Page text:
Sanction reductions are calculated with reference to the Universal Credit standard allowance only. This ensures that even when claimants are undergoing sanctions, they will continue to receive other elements of their Universal Credit award they are entitled to, such as housing and children elements. Additionally, hardship payments are available to eligible claimants who may face hardship following a sanction. Claimants are able to apply for a hardship payment from the first assessment period during which a sanction reduction applies. In Universal Credit, hardship payments are recoverable. However, for claimants who move into work and get paid over the Conditionality Earnings Threshold, recovery is paused. If these earnings are sustained for six months, any outstanding hardship recovery at this stage will be written off, provided they have no outstanding sanctions at this time.


Budgeting support is also available for anyone who needs extra help. The change of the deduction limit from 40% of the UC standard allowance to 30%, effective from October 2019, also supports claimants to better manage their finances. The deduction limit is set to further decrease, to 25% by October 2021.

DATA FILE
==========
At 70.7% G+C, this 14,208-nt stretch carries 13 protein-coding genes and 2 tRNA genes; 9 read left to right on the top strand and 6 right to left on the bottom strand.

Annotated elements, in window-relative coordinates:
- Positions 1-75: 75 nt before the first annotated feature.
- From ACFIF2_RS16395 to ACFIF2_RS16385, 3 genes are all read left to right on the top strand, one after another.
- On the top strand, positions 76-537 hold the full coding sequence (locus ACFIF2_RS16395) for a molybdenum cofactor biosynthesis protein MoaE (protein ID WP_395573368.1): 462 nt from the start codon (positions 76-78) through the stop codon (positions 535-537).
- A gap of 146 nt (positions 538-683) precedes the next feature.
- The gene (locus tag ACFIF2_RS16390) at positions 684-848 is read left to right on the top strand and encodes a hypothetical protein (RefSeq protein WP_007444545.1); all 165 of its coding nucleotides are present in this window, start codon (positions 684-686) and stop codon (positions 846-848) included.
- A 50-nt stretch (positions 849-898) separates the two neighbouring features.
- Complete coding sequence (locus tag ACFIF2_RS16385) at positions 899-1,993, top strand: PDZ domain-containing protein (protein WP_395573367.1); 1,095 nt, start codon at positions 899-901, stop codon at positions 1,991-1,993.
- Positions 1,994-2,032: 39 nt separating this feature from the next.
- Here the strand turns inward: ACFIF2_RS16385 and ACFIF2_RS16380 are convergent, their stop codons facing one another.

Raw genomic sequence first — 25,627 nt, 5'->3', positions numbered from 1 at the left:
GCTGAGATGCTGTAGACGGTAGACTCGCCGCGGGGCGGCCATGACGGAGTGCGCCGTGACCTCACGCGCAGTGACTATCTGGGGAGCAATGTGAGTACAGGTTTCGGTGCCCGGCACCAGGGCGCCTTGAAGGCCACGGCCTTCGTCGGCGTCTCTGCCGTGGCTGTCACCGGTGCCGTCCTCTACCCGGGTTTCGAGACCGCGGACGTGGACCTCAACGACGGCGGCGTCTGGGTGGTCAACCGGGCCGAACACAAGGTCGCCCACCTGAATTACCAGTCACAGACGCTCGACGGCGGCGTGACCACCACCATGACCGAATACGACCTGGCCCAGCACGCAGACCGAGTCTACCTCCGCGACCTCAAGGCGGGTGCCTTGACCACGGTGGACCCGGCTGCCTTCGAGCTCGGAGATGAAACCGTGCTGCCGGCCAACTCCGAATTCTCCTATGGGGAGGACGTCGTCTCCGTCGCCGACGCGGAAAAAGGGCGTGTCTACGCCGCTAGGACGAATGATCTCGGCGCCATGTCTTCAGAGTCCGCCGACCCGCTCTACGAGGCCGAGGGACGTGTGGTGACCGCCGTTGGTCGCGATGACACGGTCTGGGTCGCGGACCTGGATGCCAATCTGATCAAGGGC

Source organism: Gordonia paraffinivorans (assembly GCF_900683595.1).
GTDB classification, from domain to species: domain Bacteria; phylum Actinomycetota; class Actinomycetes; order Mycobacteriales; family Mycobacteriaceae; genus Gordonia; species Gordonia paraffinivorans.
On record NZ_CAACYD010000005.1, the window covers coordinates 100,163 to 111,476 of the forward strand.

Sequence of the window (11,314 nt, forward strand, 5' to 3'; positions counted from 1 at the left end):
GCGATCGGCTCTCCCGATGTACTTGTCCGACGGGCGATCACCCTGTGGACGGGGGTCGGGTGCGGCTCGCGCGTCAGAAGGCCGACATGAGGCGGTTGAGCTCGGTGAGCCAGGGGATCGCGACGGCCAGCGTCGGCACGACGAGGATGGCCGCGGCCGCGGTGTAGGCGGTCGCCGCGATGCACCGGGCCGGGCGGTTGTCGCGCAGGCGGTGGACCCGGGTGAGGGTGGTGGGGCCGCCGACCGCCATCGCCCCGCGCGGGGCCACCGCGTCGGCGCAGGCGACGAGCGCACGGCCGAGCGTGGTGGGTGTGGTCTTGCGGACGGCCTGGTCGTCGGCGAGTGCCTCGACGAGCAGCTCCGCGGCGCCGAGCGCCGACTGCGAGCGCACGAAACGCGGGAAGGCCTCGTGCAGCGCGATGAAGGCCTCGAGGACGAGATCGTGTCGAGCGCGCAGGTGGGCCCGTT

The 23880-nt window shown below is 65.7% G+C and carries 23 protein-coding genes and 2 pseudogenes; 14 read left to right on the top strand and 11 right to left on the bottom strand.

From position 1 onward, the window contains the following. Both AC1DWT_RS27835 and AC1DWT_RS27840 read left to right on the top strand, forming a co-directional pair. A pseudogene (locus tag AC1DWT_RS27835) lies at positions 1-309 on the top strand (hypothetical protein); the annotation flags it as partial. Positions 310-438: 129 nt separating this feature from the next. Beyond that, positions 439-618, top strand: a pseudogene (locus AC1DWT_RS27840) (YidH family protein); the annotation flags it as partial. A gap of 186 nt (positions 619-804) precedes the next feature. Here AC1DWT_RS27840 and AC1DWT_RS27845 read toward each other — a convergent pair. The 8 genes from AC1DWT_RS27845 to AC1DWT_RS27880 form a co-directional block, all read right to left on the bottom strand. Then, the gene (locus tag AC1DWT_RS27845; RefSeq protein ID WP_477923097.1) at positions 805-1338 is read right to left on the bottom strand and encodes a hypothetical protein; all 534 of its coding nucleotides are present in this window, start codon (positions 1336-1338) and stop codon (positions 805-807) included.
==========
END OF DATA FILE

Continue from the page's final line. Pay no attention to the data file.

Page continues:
The Government believes 25% strikes the right balance; the need to ensure claimants are left with more Universal Credit in payment for daily expenditure, whilst protecting claimants from creditors, and safeguarding the public purse. Our deductions policy is designed to protect vulnerable claimants by providing a last resort method for arrears of essential services (for example rent or payments to gas or electricity companies) which might otherwise result in those services being cut off. Once introduced, the Department will monitor the effect of this change as we are committed to ensuring our services and processes meet the needs of all those involved.

Published: 2 March 2021 Site information    Accessibility statement